[4:13] <henry_c_chang> ok..thx
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[6:10] <sage> henry_c_change: here now
[6:11] <sage> er, henry_c_chang :)
[6:11] <henry_c_chang> hi
[6:12] <sage> did you see my email? does the seq vs issue_seq difference make sense?
[6:12] <henry_c_chang> not yet..let me check the email
[6:13] <henry_c_chang> but yesterday getattr hanged again...so my fix doesn't fully work
[6:13] <sage> yeah, i think the problem is actually a bad change i made in september
[6:14] <sage> d91f2438
[6:15] <henry_c_chang> ok...I will do as your email said.
[6:16] <henry_c_chang> and you can move the discussion to ceph-devel..I don't mind
[6:17] <sage> ok thanks. there is probably still a problem somewhere (i thought I was fixing something with that patch, but unfortunately can't remember what the workload was)...
[6:28] <henry_c_chang> I have to leave for a while...come back later
[6:55] <henry_c_chang> sage: I reverted d91f2438 and my mds modifications....it works fine.
[6:56] <sage> yay!
[6:56] <henry_c_chang> :)
[6:56] <sage> ok, i reverted in the ceph-client.git master branch. hopefully our testing will turn up whatever the original problem was I thought i was fixing, and we can find a real solution for whatever that is :)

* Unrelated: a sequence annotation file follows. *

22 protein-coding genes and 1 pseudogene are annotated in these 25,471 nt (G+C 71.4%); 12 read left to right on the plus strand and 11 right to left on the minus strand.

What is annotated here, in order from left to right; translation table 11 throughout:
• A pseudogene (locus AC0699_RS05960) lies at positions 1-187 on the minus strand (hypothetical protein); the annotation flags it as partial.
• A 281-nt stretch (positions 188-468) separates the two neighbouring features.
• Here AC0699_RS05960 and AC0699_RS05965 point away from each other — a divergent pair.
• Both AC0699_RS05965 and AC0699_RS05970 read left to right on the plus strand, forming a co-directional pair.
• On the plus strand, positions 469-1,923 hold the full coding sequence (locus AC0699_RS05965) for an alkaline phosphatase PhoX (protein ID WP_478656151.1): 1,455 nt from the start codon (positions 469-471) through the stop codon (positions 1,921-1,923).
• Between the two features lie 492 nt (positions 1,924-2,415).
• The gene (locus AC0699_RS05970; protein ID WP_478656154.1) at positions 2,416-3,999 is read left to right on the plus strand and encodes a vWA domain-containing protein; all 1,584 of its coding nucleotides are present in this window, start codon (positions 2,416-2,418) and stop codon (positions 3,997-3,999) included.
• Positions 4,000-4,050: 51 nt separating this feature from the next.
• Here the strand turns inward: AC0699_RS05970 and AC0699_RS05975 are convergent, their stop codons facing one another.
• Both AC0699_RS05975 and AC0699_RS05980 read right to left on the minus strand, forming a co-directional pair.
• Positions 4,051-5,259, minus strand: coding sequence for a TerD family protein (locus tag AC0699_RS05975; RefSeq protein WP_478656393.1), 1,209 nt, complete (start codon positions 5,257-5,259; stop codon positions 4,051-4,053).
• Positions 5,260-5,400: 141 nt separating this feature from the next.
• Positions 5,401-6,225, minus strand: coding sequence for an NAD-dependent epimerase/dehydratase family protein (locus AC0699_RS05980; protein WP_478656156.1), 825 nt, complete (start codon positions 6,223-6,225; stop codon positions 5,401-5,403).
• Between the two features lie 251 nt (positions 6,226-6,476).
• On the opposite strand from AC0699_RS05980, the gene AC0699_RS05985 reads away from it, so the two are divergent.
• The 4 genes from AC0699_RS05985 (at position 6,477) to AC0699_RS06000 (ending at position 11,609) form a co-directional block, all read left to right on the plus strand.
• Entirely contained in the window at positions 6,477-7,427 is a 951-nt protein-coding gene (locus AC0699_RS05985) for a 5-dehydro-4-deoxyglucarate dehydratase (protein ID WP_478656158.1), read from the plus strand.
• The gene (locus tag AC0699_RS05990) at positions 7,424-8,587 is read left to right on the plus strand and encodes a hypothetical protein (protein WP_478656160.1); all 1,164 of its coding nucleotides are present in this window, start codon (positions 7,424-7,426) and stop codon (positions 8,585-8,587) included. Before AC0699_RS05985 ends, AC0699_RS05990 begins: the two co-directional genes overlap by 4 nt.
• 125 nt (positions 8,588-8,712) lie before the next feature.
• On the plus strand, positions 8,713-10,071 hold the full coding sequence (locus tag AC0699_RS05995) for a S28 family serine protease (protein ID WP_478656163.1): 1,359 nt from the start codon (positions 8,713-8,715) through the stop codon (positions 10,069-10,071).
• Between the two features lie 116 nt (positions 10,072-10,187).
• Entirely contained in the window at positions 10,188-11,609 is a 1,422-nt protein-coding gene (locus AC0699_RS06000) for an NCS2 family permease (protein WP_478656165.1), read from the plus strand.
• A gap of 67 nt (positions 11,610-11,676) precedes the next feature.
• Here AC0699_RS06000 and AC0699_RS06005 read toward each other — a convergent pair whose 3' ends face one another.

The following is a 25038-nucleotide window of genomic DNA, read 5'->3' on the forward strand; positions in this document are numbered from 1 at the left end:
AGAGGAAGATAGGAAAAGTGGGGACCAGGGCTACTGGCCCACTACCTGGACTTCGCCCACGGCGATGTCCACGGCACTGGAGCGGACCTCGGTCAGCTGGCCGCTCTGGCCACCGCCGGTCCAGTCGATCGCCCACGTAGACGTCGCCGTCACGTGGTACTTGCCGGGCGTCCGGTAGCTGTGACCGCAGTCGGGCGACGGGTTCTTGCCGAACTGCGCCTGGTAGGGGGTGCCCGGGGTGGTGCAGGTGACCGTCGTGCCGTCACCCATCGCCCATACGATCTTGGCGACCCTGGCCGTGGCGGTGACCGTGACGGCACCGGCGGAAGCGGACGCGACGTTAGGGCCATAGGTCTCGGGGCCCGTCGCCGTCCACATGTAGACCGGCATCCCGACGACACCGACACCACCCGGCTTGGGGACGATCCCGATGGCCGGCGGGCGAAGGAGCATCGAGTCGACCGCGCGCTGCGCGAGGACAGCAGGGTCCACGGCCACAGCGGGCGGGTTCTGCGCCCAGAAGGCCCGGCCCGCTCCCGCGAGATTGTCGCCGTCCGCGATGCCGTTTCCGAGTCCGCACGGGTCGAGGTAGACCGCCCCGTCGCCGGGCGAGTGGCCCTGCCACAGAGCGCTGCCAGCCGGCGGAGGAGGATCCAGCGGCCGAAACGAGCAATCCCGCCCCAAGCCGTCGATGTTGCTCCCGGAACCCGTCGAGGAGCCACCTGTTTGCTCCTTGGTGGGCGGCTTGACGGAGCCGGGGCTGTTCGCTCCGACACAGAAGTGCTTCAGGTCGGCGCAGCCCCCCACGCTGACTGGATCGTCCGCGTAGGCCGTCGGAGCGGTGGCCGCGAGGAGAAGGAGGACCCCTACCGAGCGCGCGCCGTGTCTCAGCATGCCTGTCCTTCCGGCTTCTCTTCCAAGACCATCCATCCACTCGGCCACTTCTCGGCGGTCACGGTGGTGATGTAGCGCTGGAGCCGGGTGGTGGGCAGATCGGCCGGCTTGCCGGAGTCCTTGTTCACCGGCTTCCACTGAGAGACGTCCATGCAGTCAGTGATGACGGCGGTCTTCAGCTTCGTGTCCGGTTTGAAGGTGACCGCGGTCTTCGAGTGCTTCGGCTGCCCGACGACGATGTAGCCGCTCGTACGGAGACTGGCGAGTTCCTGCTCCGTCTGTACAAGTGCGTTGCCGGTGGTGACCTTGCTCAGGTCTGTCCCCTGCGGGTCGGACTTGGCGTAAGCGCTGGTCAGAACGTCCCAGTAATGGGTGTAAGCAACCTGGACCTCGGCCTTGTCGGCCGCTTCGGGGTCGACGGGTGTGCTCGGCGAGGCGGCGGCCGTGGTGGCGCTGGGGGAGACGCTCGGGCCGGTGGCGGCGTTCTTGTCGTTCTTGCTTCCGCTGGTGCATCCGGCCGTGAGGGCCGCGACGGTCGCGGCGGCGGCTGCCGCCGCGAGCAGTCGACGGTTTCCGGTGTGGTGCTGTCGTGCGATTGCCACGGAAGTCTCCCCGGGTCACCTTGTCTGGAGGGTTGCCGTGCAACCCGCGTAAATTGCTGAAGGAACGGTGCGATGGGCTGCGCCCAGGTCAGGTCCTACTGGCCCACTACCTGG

[6:59] <sage> from my description it sounds like an mds bug :/
[6:59] <henry_c_chang> do you think Jim's case (on ceph-devel) is the same with mine?
[7:00] <sage> i'm hoping so.. what do you think?
[7:01] <henry_c_chang> no idea..but I'll do more tests
[7:01] <sage> ok thanks
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[7:19] <henry_c_chang> sage: in our mail loop, you sent me a diff with a minor chage. My client code still has it. do you think that matter?
[7:21] <henry_c_chang> diff --git a/fs/ceph/caps.c b/fs/ceph/caps.c
[7:21] <henry_c_chang> index 98ab13e..9082d3c 100644
[7:21] <henry_c_chang> --- a/fs/ceph/caps.c
[7:21] <henry_c_chang> +++ b/fs/ceph/caps.c
[7:21] <henry_c_chang> @@ -1429,12 +1429,14 @@ static int try_nonblocking_invalidate(struct inode *inode)
[7:21] <henry_c_chang> if (inode->i_data.nrpages == 0 &&
[7:21] <henry_c_chang> invalidating_gen == ci->i_rdcache_gen) {
[7:22] <henry_c_chang> /* success. */
[7:22] <henry_c_chang> - dout("try_nonblocking_invalidate %p success\n", inode);
[7:22] <henry_c_chang> + dout("try_nonblocking_invalidate %p gen %d success\n", inode,
[7:22] <henry_c_chang> + invalidating_gen);
[7:22] <henry_c_chang> ci->i_rdcache_gen = 0;
[7:22] <henry_c_chang> ci->i_rdcache_revoking = 0;
[7:22] <henry_c_chang> return 0;
[7:22] <henry_c_chang> }
[7:22] <henry_c_chang> - dout("try_nonblocking_invalidate %p failed\n", inode);
[7:22] <henry_c_chang> + dout("try_nonblocking_invalidate %p gen %d failed, now %d, %lu pages\n",
[7:22] <henry_c_chang> + inode, invalidating_gen, ci->i_rdcache_gen, inode->i_data.nrpages);
[7:22] <henry_c_chang> return -1;
[7:22] <henry_c_chang> }
[7:22] <henry_c_chang> @@ -2304,10 +2306,10 @@ static void handle_cap_grant(struct inode *inode, struct ceph_mds_caps *grant,